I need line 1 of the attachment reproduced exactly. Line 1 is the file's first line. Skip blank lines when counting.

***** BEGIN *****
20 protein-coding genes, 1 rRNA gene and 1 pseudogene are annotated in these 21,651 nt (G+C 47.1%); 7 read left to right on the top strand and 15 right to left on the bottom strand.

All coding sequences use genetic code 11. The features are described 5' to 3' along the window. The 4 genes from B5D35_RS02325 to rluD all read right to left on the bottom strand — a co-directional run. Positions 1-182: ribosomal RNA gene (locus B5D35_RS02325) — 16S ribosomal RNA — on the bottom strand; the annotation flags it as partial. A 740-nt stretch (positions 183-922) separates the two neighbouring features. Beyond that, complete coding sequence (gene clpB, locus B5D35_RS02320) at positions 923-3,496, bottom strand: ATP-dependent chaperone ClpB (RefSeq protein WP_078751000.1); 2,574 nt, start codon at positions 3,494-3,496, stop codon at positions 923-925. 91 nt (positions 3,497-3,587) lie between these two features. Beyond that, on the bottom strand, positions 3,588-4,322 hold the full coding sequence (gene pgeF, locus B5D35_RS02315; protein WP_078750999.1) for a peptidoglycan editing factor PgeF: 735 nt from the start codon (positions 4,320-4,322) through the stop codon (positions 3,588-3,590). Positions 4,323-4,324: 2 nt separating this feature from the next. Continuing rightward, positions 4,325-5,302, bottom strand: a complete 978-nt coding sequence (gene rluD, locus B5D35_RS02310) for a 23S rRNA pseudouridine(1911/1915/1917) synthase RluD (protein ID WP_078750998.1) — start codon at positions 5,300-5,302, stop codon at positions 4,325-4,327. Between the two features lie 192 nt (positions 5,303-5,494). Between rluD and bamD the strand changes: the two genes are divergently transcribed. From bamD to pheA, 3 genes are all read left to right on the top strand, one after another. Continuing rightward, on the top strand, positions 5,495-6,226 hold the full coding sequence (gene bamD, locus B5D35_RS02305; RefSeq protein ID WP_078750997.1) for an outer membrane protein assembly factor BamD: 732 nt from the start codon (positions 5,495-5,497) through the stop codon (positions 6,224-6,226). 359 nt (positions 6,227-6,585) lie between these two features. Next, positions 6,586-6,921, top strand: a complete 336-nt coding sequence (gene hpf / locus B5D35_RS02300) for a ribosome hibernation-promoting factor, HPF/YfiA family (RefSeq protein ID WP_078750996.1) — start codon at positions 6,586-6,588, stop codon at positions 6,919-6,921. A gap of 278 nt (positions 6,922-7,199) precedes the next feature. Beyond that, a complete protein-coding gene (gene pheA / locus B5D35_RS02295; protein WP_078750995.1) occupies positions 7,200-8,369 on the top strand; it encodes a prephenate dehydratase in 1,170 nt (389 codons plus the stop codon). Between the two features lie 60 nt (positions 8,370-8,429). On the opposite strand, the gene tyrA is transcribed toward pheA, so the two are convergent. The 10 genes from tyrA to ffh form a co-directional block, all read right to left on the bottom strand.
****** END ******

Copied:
20 protein-coding genes, 1 rRNA gene and 1 pseudogene are annotated in these 21,651 nt (G+C 47.1%); 7 read left to right on the top strand and 15 right to left on the bottom strand.